What is diabetes?
Diabetes is a metabolic syndrome where the blood glucose (sugar) levels are above normal.
This results from the inability of the glucose to get into body cells. As a result the cells of
body are starving for their food (glucose).
About 366 million people globally are believed to have diabetes and one-third of those patients
don't even know they have it. Diabetes can cause serious health complications including heart
disease, blindness, kidney failure, and lower-extremity amputations. And most diabetics
develop heart disease. In fact, just having diabetes carries the same risk of having a heart
attack as someone who has already had such an event. Therefore it is very important for
patients that have diabetes to also have a physician that closely monitors and treats their
cholesterol levels as well as their blood pressure. Additionally, any use of tobacco products
and alcohol multiply the risks.
There are different kinds of diabetes. In any form of diabetes there is some underlying reason
why the body is not able to utilize glucose (sugar) for energy, and that causes the levels of
glucose (sugar) in the blood build up above normal. There are three areas that are important
to understand the diabetes. First, the cells in the body which use the glucose are important as
they must be able to remove sugar from the blood and put it inside the cell as a fuel.
Secondly, the insulin which is produced by pancreas is important to allow the sugar to enter
the cell (the key to unlock the door to enter), and lastly, glucose which is broken down from
the food or from muscle and liver from a storage form of glucose called glycogen.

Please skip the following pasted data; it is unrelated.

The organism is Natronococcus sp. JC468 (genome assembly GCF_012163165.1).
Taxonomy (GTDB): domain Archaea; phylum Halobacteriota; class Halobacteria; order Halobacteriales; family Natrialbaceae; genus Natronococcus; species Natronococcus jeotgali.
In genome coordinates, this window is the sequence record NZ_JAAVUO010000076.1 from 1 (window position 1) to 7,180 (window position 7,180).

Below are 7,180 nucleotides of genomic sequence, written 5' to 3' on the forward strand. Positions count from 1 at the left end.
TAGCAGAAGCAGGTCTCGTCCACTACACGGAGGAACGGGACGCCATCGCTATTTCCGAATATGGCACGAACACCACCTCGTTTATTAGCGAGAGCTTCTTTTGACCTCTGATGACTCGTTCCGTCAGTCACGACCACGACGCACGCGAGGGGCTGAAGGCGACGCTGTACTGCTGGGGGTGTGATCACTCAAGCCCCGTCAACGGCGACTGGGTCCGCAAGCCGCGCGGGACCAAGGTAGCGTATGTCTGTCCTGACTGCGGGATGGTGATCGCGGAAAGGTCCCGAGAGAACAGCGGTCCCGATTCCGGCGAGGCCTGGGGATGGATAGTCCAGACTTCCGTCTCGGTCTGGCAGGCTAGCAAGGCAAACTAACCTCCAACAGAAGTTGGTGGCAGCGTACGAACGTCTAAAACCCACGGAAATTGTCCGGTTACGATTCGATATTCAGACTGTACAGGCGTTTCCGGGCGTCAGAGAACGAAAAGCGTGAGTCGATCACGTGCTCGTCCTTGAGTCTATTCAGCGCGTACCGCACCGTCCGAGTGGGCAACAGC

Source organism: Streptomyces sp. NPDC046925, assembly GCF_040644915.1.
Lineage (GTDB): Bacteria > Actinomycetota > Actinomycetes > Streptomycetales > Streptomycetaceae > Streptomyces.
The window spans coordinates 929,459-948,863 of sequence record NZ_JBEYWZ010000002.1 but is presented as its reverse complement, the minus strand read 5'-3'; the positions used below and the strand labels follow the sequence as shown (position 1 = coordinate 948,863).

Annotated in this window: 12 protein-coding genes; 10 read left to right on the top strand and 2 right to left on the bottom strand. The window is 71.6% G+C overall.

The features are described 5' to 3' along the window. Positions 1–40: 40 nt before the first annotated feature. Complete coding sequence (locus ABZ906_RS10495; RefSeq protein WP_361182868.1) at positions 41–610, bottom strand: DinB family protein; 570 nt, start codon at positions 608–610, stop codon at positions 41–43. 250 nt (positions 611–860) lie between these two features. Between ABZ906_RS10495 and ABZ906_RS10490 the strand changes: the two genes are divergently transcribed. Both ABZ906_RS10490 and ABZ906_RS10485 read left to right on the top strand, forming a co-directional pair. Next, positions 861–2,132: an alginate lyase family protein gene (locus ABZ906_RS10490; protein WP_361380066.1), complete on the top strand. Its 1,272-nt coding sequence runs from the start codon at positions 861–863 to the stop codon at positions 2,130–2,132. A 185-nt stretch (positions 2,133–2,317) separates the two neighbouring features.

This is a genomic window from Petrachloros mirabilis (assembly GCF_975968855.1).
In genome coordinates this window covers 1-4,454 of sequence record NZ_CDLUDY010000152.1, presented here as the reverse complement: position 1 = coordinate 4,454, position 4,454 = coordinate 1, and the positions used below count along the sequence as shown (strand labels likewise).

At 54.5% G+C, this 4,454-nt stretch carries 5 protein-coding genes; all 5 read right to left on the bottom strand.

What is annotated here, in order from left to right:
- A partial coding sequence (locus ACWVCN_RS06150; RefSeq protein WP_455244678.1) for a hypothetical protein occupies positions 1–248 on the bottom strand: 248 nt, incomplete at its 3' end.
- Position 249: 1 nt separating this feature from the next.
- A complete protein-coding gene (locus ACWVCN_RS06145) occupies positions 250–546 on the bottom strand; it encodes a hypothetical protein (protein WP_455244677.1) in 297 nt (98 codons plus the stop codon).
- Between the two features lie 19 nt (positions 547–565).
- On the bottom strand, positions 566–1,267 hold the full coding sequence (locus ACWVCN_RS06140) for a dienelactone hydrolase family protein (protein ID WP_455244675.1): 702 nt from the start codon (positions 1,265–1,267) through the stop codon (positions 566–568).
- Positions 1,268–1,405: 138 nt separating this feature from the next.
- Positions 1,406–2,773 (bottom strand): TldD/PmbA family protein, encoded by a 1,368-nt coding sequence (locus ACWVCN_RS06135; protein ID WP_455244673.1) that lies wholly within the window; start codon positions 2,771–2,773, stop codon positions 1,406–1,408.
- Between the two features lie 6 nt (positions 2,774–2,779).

Types Of Diabetes.
Type 1 diabetes is usually diagnosed in children and young adults and only accounts for 5-
10% of diabetes patients. In type 1 diabetes the pancreas doesn't make any insulin at all.
Type 2 diabetes is the most common form of the disease. It accounts for 90-95% of all the
cases of diabetes. In type 2 diabetes, either the body doesn't make enough insulin or the cells
in the body ignore the insulin so they can't utilize glucose like they are supposed to. When the
cells ignore the insulin, as mentioned above, it is often referred to as insulin resistance.
Other types of diabetes which only account for a small number of the cases of diabetes
include gestational diabetes, which is a type of diabetes that only pregnant women get. If not
treated, it can cause problems for mothers and babies and usually disappears when the
pregnancy is over. Other types of diabetes resulting from specific genetic syndromes,
surgery, drugs, malnutrition, infections, and other illnesses may account for 1% to 2% of all
cases of diabetes.
How do you get diabetes?
There are risk factors that increase your chance of developing diabetes. Risk factors for type
2 diabetes include older age, obesity, family history of diabetes, prior history of gestational
diabetes, impaired glucose tolerance, physical inactivity, and race/ethnicity. Risk factors are
less well defined for type 1 diabetes than for type 2 diabetes, but autoimmune, genetic, and
environmental factors are involved in developing this type of diabetes.